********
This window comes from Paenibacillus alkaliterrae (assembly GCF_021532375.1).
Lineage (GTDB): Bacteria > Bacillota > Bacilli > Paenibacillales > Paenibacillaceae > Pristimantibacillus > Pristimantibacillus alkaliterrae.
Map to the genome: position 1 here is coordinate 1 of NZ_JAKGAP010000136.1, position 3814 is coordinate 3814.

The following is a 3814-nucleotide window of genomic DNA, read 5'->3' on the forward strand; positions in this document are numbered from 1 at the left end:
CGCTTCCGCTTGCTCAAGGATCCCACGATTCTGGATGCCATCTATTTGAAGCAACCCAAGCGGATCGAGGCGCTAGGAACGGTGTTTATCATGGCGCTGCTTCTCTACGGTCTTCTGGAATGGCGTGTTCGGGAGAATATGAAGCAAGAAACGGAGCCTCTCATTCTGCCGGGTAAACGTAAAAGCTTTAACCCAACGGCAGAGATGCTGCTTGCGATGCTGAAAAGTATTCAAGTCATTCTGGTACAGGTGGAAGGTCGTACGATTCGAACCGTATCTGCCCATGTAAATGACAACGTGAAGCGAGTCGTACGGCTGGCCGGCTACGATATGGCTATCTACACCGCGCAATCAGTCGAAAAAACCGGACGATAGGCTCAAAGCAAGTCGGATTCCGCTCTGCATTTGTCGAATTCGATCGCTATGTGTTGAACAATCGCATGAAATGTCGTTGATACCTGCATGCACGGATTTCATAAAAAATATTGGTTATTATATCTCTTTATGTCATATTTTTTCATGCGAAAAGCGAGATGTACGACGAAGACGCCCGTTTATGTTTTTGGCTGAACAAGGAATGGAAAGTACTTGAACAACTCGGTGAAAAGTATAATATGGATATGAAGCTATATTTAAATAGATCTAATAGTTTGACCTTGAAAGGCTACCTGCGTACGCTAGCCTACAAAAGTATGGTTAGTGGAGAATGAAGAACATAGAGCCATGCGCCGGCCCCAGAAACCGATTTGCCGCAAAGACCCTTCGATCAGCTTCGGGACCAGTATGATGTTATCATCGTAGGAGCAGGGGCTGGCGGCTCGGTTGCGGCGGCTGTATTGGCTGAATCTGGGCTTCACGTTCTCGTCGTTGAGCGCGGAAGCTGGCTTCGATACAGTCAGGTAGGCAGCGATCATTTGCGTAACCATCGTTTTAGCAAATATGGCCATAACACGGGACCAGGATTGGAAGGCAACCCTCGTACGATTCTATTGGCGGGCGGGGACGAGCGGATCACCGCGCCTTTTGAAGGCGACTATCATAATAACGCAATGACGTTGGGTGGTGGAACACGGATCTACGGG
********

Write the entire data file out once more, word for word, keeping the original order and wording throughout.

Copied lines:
This window comes from Paenibacillus alkaliterrae (assembly GCF_021532375.1).
Lineage (GTDB): Bacteria > Bacillota > Bacilli > Paenibacillales > Paenibacillaceae > Pristimantibacillus > Pristimantibacillus alkaliterrae.
Map to the genome: position 1 here is coordinate 1 of NZ_JAKGAP010000136.1, position 3814 is coordinate 3814.

The following is a 3814-nucleotide window of genomic DNA, read 5'->3' on the forward strand; positions in this document are numbered from 1 at the left end:
CGCTTCCGCTTGCTCAAGGATCCCACGATTCTGGATGCCATCTATTTGAAGCAACCCAAGCGGATCGAGGCGCTAGGAACGGTGTTTATCATGGCGCTGCTTCTCTACGGTCTTCTGGAATGGCGTGTTCGGGAGAATATGAAGCAAGAAACGGAGCCTCTCATTCTGCCGGGTAAACGTAAAAGCTTTAACCCAACGGCAGAGATGCTGCTTGCGATGCTGAAAAGTATTCAAGTCATTCTGGTACAGGTGGAAGGTCGTACGATTCGAACCGTATCTGCCCATGTAAATGACAACGTGAAGCGAGTCGTACGGCTGGCCGGCTACGATATGGCTATCTACACCGCGCAATCAGTCGAAAAAACCGGACGATAGGCTCAAAGCAAGTCGGATTCCGCTCTGCATTTGTCGAATTCGATCGCTATGTGTTGAACAATCGCATGAAATGTCGTTGATACCTGCATGCACGGATTTCATAAAAAATATTGGTTATTATATCTCTTTATGTCATATTTTTTCATGCGAAAAGCGAGATGTACGACGAAGACGCCCGTTTATGTTTTTGGCTGAACAAGGAATGGAAAGTACTTGAACAACTCGGTGAAAAGTATAATATGGATATGAAGCTATATTTAAATAGATCTAATAGTTTGACCTTGAAAGGCTACCTGCGTACGCTAGCCTACAAAAGTATGGTTAGTGGAGAATGAAGAACATAGAGCCATGCGCCGGCCCCAGAAACCGATTTGCCGCAAAGACCCTTCGATCAGCTTCGGGACCAGTATGATGTTATCATCGTAGGAGCAGGGGCTGGCGGCTCGGTTGCGGCGGCTGTATTGGCTGAATCTGGGCTTCACGTTCTCGTCGTTGAGCGCGGAAGCTGGCTTCGATACAGTCAGGTAGGCAGCGATCATTTGCGTAACCATCGTTTTAGCAAATATGGCCATAACACGGGACCAGGATTGGAAGGCAACCCTCGTACGATTCTATTGGCGGGCGGGGACGAGCGGATCACCGCGCCTTTTGAAGGCGACTATCATAATAACGCAATGACGTTGGGTGGTGGAACACGGATCTACGGG